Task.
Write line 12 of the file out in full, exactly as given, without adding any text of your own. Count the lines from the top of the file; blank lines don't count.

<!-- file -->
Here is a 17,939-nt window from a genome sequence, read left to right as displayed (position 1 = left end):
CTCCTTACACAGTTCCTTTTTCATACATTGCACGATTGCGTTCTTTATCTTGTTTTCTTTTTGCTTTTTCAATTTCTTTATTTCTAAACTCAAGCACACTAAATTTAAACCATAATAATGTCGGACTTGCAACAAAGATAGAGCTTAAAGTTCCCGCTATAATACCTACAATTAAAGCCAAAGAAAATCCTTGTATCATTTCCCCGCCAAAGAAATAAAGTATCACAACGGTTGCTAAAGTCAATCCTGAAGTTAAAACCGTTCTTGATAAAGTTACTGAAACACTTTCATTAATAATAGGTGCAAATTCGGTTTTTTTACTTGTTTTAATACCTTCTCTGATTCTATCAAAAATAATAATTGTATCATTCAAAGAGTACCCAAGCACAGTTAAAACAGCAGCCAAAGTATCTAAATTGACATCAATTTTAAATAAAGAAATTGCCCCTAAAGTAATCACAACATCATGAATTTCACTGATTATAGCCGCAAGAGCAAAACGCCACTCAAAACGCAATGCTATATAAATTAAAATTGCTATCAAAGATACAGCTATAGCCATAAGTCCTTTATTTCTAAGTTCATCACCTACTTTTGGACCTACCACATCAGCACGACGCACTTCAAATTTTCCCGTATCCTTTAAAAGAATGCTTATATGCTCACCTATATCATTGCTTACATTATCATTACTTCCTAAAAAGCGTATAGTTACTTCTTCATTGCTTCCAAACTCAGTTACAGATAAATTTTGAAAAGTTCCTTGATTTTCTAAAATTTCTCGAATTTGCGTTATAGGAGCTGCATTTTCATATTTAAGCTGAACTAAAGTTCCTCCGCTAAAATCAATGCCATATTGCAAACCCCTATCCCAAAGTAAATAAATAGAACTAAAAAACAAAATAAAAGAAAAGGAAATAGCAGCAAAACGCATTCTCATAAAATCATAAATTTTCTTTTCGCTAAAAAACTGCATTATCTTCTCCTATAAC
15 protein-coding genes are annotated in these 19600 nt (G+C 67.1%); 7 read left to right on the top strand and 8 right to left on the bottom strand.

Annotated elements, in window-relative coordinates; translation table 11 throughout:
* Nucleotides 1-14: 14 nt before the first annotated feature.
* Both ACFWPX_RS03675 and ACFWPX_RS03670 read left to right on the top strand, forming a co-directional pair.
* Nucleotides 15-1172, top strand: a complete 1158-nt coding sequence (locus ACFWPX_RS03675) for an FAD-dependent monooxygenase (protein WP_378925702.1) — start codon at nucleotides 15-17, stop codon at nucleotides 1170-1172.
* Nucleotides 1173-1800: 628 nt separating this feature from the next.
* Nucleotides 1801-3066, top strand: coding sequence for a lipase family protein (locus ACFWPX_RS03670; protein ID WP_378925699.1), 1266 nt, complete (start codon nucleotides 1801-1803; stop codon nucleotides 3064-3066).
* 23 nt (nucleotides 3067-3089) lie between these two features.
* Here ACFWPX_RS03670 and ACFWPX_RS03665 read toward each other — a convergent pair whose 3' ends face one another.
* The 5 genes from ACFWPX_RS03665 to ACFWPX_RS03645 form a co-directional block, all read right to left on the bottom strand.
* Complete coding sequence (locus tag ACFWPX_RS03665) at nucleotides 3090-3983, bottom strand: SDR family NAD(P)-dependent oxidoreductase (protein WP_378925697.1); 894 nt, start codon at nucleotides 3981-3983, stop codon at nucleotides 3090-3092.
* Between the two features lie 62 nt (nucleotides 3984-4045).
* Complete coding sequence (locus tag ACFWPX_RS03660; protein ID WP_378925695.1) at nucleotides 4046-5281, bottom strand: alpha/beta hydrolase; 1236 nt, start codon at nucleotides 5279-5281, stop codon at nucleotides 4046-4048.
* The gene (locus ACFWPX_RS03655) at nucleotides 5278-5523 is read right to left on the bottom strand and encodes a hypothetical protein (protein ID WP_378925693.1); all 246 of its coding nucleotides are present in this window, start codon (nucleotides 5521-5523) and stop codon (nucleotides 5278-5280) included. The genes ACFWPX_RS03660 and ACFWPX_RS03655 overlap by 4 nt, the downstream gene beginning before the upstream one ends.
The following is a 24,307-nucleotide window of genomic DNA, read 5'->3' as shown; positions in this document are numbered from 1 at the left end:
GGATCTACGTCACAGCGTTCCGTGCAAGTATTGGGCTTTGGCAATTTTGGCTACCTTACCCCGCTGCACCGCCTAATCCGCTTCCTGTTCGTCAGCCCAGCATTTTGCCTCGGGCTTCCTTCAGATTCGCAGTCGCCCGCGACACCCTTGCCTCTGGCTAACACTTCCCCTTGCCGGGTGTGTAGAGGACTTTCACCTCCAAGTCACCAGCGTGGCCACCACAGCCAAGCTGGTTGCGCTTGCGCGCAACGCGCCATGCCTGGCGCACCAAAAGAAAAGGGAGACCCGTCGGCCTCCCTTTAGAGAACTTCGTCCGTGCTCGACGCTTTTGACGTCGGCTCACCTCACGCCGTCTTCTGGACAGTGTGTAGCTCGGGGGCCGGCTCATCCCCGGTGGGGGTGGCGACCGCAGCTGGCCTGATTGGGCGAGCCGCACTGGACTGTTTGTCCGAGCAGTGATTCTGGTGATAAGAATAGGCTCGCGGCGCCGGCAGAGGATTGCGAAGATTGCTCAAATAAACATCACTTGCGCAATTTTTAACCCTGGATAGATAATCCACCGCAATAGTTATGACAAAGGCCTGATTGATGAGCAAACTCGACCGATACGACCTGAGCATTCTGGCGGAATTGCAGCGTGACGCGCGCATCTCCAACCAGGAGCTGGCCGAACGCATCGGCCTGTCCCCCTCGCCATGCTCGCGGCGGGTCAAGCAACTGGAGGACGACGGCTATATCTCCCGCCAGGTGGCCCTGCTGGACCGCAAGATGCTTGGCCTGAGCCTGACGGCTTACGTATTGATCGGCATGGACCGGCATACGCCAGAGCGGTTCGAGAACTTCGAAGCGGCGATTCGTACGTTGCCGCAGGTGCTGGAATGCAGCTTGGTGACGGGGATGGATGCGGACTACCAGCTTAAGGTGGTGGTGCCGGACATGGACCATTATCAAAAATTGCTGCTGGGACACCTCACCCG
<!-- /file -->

* The 5 genes from ACFWPX_RS03665 to ACFWPX_RS03645 form a co-directional block, all read right to left on the bottom strand.